Proceedings of The Physiological Society

Europhysiology 2018 (London, UK) (2018) Proc Physiol Soc 41, PCB335

Poster Communications

Human myometrial artery function is critically affected by maternal BMI

C. Prendergast1, S. Wray1

1. Cellular & Molecular Physiology, University of Liverpool, Liverpool, United Kingdom.


The incidence of obesity in the pregnant population is growing and is a well-recognised risk factor for adverse pregnancy outcome. We have studied human myometrial artery function in order to better understand the (patho)physiology of myometrial vessels and how obesity might affect this. We have therefore examined whether maternal BMI affects the ability of the human myometrial arteries to contract and relax in vitro. Human myometrial biopsies were collected during elective c-section from women with uncomplicated singleton term pregnancies, after informed consent, at Liverpool Women's Hospital. Small arteries were dissected (2mm sections), mounted in a wire myograph containing oxygenated physiological salt solution at 34°C and set to their normalized diameter (0.9 x IC100). Vessels were separated into 2 groups: BMI<25 (normal weight) and BMI≥25 (overweight/obese). There was no significant difference in vessel size between groups. Vessel function was assessed using contractile (AVP, U-46619) and relaxatory (bradykinin (BK), CCh, SNAP) agonists. In addition, vessels (BMI≥30) were treated with 2% methyl cyclodextrin (MCD), to sequester cell membrane cholesterol, for 20min prior to assessing function. Data are expressed as mean±sem, where n=vessels, N=biopsies. Contractile responses were altered in the BMI≥25 group. U-46619 was significantly less potent (pEC50=6.83±0.13, n=21/N=11 v 7.14±0.15, n=22/N=11, t-test p=0.018) compared to BMI<25. AVP showed a similar trend (pEC50=8.94±0.09, n=17/N=9 v 9.20±0.09, n=21/N=13, p=0.054). When pre-contracted with AVP, all vessels relaxed equally well to BK (BMI<25: pEC50=7.71±0.14, n=12/N=9 v BMI≥25: pEC50=7.80±0.06, n=20/N=12). In contrast, only a subset of vessels relaxed when challenged with CCh (14 out of 44). The BMI of women whose vessels responded to CCh (23.64±0.72, N=14) was significantly lower than those not responding (29.22±1.11, N=30). Overall, 15% of BMI≥25 vessels (4/27) and 59% of BMI<25 vessels (10/17) responded to CCh. In fact, no vessels from obese women (BMI >30) responded to CCh, although they all relaxed to BK. The CCh pEC50 in responding vessels was 7.41±0.25 (n=9/N=6). No significant difference in response to SNAP was observed. Exposure to MCD failed to restore a response to CCh in vessels from obese women. Vasoconstriction and vasodilation are impaired in myometrial arteries from overweight/obese women, although responses are agonist-specific: the CCh response is ablated and U-46619 is less potent. Full relaxation was observed with SNAP, suggesting no deficit in arterial smooth muscle responses with increased BMI. If hyperlipidemia caused the loss of the CCh response, then treatment with MCD could potentially restore sensitivity to CCh, however this was not the case. Impaired vessel function may contribute to the significant adverse pregnancy outcomes experienced by overweight/obese women.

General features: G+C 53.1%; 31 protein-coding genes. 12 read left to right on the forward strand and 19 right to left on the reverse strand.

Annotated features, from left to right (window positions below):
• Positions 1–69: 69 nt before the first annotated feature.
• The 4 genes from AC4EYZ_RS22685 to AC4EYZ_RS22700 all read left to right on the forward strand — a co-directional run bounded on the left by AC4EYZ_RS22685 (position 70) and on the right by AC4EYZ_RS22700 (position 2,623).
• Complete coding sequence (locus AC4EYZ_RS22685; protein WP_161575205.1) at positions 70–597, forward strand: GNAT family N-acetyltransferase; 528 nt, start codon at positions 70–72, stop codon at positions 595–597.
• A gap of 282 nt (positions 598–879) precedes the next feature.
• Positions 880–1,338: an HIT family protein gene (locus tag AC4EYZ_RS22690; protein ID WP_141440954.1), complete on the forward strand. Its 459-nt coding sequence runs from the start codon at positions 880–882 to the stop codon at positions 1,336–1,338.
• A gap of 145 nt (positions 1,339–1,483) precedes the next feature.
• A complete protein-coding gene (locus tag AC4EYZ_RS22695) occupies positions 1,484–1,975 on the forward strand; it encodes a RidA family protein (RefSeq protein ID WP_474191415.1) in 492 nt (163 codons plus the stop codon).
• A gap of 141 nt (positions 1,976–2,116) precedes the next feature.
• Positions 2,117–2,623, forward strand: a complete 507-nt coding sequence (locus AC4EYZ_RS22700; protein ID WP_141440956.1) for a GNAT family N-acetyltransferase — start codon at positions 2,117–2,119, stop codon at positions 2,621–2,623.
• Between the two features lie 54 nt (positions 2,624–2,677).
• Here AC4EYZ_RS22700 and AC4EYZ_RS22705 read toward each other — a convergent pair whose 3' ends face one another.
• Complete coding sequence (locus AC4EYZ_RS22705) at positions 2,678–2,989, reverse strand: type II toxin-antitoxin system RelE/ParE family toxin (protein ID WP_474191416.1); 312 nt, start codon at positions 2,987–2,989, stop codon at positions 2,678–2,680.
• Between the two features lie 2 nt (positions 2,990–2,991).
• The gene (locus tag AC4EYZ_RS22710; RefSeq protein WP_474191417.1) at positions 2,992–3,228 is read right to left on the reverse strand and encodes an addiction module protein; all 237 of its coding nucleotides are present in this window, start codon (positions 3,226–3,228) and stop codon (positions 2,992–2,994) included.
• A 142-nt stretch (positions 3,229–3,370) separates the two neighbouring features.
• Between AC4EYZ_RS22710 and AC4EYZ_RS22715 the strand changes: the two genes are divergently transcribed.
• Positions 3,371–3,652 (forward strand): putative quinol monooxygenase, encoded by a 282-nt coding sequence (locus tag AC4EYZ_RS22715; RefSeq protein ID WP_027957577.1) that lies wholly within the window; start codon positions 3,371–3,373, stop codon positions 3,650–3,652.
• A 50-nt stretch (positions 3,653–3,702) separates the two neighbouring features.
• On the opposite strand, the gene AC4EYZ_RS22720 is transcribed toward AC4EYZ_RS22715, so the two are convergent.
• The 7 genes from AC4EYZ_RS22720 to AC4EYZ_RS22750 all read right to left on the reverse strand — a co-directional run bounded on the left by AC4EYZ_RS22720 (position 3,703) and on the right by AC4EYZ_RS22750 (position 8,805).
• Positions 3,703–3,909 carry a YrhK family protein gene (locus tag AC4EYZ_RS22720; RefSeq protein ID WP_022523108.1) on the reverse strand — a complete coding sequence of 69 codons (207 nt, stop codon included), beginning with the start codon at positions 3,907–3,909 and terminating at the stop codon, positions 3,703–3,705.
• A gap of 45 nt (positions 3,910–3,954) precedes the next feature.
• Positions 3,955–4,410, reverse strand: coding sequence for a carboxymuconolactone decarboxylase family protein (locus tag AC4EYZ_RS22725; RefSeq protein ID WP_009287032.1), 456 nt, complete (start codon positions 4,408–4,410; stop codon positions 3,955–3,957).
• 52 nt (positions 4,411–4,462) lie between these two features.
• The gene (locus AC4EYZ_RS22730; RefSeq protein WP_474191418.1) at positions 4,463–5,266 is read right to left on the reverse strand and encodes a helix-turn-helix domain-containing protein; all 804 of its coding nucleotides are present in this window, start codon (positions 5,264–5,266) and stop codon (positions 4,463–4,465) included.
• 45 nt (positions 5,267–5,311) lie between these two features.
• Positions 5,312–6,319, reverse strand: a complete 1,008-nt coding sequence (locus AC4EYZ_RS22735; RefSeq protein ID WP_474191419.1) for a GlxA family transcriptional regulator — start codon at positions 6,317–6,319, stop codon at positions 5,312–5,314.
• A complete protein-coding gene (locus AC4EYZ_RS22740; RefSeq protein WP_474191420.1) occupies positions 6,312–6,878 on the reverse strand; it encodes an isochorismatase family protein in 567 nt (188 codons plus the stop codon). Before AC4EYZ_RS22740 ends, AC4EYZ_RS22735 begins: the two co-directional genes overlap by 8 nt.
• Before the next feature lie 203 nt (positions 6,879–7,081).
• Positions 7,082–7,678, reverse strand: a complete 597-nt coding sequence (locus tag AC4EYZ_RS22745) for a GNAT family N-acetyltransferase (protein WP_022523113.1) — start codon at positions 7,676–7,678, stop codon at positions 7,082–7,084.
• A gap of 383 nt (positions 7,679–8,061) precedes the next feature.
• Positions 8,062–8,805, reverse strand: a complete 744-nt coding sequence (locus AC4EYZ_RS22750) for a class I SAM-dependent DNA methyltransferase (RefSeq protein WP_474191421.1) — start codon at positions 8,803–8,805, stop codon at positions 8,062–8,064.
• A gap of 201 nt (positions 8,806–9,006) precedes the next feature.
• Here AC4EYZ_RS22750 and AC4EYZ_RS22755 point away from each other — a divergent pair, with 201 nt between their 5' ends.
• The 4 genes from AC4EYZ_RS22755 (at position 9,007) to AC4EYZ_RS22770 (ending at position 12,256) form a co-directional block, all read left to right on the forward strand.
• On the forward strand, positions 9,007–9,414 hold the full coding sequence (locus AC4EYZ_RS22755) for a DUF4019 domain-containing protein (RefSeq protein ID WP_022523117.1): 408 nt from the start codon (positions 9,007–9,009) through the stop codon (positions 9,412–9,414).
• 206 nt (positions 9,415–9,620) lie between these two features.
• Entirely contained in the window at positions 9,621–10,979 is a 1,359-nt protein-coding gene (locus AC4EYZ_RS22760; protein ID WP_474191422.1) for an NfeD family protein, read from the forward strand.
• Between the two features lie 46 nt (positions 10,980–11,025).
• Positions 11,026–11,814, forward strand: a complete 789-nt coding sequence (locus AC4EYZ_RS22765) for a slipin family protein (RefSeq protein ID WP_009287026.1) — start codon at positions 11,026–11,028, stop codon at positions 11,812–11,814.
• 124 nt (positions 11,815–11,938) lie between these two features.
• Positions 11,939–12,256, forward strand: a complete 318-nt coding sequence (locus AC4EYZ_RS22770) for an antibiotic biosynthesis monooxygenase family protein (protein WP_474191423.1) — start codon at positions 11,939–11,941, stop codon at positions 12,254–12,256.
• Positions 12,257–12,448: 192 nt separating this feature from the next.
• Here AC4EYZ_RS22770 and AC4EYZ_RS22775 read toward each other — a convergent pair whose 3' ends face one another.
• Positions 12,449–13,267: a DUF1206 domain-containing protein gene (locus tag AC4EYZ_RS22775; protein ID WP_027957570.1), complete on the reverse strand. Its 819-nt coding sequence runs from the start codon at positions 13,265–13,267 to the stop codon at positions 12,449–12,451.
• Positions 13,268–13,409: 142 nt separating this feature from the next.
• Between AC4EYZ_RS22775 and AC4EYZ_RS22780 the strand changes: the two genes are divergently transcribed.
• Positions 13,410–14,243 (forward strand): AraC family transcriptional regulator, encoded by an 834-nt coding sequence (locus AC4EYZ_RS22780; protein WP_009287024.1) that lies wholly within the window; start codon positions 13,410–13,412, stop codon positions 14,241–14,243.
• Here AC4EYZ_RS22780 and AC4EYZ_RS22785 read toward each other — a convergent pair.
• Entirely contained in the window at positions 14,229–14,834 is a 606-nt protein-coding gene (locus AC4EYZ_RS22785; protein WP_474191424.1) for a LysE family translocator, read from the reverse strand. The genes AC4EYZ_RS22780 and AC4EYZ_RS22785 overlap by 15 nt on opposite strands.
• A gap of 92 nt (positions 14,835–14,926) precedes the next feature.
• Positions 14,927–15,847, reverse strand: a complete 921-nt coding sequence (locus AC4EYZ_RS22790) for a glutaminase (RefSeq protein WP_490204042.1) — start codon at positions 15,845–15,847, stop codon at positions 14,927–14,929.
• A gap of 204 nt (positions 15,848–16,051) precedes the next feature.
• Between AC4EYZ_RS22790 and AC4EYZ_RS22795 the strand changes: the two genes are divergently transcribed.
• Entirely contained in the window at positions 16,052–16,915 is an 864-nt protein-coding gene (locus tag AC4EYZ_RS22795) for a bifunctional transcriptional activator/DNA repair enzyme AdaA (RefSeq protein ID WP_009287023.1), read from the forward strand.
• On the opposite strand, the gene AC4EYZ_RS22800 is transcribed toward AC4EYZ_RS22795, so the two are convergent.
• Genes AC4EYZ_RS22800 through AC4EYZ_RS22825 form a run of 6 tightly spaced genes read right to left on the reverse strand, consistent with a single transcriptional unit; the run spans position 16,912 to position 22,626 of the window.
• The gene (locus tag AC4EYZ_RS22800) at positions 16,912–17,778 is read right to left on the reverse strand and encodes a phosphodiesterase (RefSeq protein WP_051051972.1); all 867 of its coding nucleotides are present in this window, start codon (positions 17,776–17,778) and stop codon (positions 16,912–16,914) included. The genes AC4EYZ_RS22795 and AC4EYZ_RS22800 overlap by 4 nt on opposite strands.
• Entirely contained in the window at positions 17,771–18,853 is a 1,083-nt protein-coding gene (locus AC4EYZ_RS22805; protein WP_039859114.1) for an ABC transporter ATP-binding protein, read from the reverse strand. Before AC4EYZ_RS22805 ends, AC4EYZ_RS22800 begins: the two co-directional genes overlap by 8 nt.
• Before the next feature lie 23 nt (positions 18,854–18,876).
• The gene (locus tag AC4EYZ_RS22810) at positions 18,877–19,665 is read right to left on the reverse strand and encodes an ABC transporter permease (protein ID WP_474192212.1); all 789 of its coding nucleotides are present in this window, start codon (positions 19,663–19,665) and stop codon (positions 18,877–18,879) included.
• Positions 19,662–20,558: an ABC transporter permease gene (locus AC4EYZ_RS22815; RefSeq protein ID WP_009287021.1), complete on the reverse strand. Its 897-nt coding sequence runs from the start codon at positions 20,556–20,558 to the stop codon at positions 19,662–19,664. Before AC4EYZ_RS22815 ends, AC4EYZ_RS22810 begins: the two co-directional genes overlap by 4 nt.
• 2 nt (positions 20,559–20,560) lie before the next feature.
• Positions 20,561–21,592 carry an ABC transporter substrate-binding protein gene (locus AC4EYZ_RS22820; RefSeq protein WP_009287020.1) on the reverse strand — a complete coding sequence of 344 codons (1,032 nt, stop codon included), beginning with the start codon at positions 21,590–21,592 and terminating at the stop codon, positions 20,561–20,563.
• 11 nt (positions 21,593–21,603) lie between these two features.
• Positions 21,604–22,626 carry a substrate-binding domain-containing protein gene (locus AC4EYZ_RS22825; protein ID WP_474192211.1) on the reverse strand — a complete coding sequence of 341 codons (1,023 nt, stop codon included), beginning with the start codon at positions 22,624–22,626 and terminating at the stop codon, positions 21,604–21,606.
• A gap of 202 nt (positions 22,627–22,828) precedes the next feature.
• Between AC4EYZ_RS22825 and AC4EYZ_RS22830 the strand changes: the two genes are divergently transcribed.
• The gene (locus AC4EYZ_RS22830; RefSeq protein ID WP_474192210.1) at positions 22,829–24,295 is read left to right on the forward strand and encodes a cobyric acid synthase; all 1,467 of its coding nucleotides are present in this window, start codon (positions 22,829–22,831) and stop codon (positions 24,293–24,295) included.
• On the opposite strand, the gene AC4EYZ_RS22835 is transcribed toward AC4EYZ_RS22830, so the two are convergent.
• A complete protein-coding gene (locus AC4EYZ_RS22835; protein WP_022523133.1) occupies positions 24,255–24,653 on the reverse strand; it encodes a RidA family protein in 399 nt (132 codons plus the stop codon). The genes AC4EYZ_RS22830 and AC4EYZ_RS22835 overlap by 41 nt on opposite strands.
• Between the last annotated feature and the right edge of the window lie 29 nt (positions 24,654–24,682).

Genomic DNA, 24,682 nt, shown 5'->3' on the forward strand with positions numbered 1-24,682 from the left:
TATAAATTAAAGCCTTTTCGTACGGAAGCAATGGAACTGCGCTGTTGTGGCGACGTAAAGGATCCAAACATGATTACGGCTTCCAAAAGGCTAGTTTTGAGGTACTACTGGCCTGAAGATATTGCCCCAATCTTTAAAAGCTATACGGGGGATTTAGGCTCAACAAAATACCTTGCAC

Where applicable, experiments conform with Society ethical requirements